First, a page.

Support Shawn's Kickstarter! I'm trying to raise $500 to hire a comic artist to design the cover for Isis: Wrath of the Cybergoddess! People who donate $20 will get a FREE autographed paperback copy of  Isis: Wrath of the Cybergoddess! 

Thursday, March 20, 2014

Why Shawn wants to Hire a Comic Artist To Design His Next Book Cover- Reason for the Kickstarter.

Concept art! NOT FINAL AT ALL!
I’ve been out of work for the past five years. So why a I want to hire an artist for the cover of the next book in the Isis series? Simple.

I want to give someone else a job. When you're out of work,  and can't find one, you make your own job. That's what I did publishing my books under the SJS DIRECT imprint. And this Kickstarter is part of my plans to expand my business.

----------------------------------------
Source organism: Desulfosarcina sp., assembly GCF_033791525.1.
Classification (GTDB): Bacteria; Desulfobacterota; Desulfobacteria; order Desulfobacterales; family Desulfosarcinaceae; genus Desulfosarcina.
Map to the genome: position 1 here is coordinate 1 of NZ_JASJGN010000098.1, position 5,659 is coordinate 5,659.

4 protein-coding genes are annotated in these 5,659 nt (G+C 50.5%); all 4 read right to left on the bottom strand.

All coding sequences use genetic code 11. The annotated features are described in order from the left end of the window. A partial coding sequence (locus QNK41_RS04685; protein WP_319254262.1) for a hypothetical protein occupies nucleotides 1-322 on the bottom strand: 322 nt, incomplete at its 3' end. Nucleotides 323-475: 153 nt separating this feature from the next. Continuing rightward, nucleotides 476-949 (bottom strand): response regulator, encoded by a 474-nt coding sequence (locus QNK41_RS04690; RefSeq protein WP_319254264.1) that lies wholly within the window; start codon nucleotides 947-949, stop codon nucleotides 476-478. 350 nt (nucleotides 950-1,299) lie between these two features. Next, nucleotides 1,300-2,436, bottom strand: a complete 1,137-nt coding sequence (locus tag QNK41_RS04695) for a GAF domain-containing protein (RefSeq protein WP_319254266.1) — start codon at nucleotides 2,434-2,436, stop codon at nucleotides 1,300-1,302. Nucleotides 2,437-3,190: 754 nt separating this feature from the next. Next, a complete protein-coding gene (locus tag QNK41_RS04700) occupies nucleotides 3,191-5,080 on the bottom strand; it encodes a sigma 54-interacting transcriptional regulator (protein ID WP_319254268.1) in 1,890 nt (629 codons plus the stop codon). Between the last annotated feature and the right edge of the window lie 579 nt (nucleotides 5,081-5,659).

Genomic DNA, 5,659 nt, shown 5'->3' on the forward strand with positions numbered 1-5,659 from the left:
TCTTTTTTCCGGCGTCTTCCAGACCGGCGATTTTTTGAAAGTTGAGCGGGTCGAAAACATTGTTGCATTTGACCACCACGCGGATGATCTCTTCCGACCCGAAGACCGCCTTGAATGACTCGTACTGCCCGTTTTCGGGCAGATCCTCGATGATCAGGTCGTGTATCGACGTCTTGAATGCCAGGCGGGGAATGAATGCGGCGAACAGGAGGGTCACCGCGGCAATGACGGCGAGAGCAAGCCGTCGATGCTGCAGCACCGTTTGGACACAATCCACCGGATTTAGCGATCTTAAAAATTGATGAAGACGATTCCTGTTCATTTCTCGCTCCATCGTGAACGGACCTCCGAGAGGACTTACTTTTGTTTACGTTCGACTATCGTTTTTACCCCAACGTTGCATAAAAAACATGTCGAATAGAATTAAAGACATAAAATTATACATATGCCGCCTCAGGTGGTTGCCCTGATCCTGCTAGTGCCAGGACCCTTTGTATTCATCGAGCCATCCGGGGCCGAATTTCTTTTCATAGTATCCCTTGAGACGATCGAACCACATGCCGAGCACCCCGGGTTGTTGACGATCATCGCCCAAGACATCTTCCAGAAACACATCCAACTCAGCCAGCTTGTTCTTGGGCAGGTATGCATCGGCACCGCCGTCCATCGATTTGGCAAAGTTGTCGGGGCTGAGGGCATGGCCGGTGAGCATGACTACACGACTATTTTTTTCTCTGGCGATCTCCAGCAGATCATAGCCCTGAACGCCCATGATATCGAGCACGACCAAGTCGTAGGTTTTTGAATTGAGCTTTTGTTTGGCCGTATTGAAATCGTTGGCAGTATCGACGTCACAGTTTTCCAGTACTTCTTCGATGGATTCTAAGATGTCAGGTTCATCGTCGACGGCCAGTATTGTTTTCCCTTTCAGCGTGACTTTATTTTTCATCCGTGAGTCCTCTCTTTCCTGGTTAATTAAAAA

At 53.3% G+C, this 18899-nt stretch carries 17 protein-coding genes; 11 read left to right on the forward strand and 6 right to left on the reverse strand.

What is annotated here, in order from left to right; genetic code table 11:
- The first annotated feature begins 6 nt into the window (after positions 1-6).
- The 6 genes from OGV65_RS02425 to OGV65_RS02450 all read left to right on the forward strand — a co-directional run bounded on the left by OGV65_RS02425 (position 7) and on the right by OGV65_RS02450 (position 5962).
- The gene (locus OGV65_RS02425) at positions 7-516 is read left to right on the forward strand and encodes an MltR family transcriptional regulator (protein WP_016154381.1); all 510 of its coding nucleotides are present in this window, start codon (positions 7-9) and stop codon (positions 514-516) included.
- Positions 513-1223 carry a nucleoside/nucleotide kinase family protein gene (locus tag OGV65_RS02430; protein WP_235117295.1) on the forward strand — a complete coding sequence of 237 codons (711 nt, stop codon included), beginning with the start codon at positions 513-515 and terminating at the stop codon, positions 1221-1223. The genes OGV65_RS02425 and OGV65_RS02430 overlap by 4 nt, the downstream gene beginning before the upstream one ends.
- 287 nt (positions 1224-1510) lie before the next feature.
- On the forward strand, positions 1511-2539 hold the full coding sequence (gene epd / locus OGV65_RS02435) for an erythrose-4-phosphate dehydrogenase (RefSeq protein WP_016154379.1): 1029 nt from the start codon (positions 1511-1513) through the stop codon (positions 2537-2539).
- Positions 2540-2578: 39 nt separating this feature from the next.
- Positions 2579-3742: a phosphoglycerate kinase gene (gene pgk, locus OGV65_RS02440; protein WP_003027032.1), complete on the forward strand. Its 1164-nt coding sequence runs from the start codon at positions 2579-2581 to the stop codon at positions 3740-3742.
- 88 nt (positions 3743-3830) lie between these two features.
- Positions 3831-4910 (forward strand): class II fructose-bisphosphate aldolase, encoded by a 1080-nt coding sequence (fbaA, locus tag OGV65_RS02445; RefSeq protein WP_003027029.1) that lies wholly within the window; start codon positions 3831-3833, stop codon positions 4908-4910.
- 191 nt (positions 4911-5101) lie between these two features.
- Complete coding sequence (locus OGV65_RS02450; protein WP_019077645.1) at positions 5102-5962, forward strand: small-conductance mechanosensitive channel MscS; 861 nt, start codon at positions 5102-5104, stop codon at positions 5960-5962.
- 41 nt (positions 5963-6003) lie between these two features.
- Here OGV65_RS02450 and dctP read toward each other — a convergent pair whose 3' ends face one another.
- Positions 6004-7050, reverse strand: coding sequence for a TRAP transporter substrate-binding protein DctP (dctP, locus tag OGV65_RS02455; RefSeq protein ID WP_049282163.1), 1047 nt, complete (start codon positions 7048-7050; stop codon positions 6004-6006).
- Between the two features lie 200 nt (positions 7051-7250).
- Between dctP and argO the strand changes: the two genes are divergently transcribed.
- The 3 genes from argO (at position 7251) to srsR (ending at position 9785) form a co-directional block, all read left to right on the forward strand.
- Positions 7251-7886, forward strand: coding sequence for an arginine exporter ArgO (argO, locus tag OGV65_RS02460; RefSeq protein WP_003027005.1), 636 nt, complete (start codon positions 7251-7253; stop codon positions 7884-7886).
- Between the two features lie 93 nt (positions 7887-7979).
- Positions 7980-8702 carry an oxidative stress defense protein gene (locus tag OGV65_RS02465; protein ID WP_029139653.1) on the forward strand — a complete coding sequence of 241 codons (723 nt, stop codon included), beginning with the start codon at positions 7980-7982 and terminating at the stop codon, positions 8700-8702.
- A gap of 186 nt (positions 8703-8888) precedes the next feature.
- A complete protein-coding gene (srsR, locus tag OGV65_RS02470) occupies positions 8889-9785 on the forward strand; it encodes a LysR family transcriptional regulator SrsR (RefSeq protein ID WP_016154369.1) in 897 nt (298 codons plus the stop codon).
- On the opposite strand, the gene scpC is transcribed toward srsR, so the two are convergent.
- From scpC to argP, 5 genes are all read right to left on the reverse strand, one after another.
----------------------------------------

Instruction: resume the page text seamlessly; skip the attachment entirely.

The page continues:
I’ve been a comic fan for a lot of years. And over the past 20 years I’ve heard the stories about out-of work-artists who struggle to pay their bills. What many don’t know about comic book artists is that they’re not paid a salary. As freelancers, they’re paid per page.

And on top of this their work at most publishers like Marvel or DC is Work-for-hire. Under work-for-hire an artist could be working at these companies for years and never receive a dime of royalties on anything they create during their time there.

Many more artists like those who produce Webcomics who are freelancers have their own independent self-published work. Yeah, they own all the rights to their work and their characters but, most of these artists who publish indie comics have to not only pay for their bills, their art supplies, and their printing costs, they have to pay their health insurance too. When you work free-lance that means you pay for EVERYTHING.

And I mean everything. Most artists travel from convention to convention across the country to work commissions and promote their work. Traveling across the country costs money.

So I want to help them out. Comics have helped me through a lot of hard times growing up in the South Bronx and this is my way of paying it forward.